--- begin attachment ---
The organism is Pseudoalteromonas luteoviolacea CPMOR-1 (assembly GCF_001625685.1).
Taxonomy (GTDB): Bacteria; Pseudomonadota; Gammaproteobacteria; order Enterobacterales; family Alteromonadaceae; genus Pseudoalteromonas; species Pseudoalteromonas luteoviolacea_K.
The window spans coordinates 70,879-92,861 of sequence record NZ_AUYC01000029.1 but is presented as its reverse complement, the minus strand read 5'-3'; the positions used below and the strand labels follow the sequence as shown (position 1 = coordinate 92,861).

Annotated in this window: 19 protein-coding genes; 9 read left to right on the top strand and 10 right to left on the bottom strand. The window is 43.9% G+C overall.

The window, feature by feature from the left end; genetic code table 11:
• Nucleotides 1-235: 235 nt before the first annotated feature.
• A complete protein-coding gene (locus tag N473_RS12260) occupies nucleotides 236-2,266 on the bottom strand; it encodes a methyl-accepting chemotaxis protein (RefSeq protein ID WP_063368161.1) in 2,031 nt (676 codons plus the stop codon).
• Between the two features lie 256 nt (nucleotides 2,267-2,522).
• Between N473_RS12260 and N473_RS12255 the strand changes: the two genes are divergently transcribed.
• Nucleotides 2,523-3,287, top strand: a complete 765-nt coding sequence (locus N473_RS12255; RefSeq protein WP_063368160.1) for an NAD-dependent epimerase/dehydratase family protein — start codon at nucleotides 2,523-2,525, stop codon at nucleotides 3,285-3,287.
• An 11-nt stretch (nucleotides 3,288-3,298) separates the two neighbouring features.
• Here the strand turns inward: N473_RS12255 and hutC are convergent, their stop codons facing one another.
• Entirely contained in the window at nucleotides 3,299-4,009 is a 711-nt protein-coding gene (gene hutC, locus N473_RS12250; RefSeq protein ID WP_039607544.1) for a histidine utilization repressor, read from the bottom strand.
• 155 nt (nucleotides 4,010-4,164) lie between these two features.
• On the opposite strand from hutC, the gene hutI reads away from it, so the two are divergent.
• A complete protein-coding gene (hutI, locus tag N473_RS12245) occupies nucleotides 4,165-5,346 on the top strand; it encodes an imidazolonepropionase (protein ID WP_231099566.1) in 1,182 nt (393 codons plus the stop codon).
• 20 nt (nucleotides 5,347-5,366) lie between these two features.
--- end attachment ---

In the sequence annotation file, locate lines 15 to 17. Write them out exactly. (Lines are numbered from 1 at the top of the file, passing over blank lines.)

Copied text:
• On the opposite strand from hutC, the gene hutI reads away from it, so the two are divergent.
• A complete protein-coding gene (hutI, locus tag N473_RS12245) occupies nucleotides 4,165-5,346 on the top strand; it encodes an imidazolonepropionase (protein ID WP_231099566.1) in 1,182 nt (393 codons plus the stop codon).
• 20 nt (nucleotides 5,347-5,366) lie between these two features.